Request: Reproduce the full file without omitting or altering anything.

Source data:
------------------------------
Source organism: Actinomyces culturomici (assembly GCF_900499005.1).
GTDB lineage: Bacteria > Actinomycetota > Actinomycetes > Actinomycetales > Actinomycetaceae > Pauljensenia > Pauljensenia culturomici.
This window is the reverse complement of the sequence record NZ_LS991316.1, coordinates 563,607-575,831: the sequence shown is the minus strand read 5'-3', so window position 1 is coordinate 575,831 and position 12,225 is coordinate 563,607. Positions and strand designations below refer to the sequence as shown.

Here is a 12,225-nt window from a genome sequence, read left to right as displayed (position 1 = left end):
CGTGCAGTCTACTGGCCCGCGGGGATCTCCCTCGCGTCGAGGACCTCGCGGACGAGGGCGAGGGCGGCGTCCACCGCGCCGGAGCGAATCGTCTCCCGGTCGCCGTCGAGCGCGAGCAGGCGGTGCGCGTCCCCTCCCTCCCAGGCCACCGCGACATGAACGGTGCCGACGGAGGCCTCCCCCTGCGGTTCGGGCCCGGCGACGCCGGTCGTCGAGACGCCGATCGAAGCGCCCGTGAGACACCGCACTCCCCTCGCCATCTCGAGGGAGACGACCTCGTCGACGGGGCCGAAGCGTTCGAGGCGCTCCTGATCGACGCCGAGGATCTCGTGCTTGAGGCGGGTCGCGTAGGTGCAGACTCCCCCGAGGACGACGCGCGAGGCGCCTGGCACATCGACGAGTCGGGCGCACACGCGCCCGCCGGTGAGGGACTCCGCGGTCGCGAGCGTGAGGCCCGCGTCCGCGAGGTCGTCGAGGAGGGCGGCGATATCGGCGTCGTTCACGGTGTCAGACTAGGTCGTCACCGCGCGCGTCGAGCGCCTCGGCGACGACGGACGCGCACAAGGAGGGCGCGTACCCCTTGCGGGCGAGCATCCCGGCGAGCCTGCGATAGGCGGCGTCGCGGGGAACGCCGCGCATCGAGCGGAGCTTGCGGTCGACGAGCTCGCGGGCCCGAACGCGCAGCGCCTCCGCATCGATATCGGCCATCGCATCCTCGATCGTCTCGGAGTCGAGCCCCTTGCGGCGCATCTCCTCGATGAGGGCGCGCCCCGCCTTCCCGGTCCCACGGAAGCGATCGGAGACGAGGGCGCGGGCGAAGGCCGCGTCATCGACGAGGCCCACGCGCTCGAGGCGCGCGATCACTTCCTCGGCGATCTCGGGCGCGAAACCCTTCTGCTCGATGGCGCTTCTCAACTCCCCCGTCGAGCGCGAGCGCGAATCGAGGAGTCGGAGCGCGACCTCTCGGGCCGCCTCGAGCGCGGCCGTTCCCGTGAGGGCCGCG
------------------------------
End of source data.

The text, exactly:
Source organism: Actinomyces culturomici (assembly GCF_900499005.1).
GTDB lineage: Bacteria > Actinomycetota > Actinomycetes > Actinomycetales > Actinomycetaceae > Pauljensenia > Pauljensenia culturomici.
This window is the reverse complement of the sequence record NZ_LS991316.1, coordinates 563,607-575,831: the sequence shown is the minus strand read 5'-3', so window position 1 is coordinate 575,831 and position 12,225 is coordinate 563,607. Positions and strand designations below refer to the sequence as shown.

Here is a 12,225-nt window from a genome sequence, read left to right as displayed (position 1 = left end):
CGTGCAGTCTACTGGCCCGCGGGGATCTCCCTCGCGTCGAGGACCTCGCGGACGAGGGCGAGGGCGGCGTCCACCGCGCCGGAGCGAATCGTCTCCCGGTCGCCGTCGAGCGCGAGCAGGCGGTGCGCGTCCCCTCCCTCCCAGGCCACCGCGACATGAACGGTGCCGACGGAGGCCTCCCCCTGCGGTTCGGGCCCGGCGACGCCGGTCGTCGAGACGCCGATCGAAGCGCCCGTGAGACACCGCACTCCCCTCGCCATCTCGAGGGAGACGACCTCGTCGACGGGGCCGAAGCGTTCGAGGCGCTCCTGATCGACGCCGAGGATCTCGTGCTTGAGGCGGGTCGCGTAGGTGCAGACTCCCCCGAGGACGACGCGCGAGGCGCCTGGCACATCGACGAGTCGGGCGCACACGCGCCCGCCGGTGAGGGACTCCGCGGTCGCGAGCGTGAGGCCCGCGTCCGCGAGGTCGTCGAGGAGGGCGGCGATATCGGCGTCGTTCACGGTGTCAGACTAGGTCGTCACCGCGCGCGTCGAGCGCCTCGGCGACGACGGACGCGCACAAGGAGGGCGCGTACCCCTTGCGGGCGAGCATCCCGGCGAGCCTGCGATAGGCGGCGTCGCGGGGAACGCCGCGCATCGAGCGGAGCTTGCGGTCGACGAGCTCGCGGGCCCGAACGCGCAGCGCCTCCGCATCGATATCGGCCATCGCATCCTCGATCGTCTCGGAGTCGAGCCCCTTGCGGCGCATCTCCTCGATGAGGGCGCGCCCCGCCTTCCCGGTCCCACGGAAGCGATCGGAGACGAGGGCGCGGGCGAAGGCCGCGTCATCGACGAGGCCCACGCGCTCGAGGCGCGCGATCACTTCCTCGGCGATCTCGGGCGCGAAACCCTTCTGCTCGATGGCGCTTCTCAACTCCCCCGTCGAGCGCGAGCGCGAATCGAGGAGTCGGAGCGCGACCTCTCGGGCCGCCTCGAGCGCGGCCGTTCCCGTGAGGGCCGCG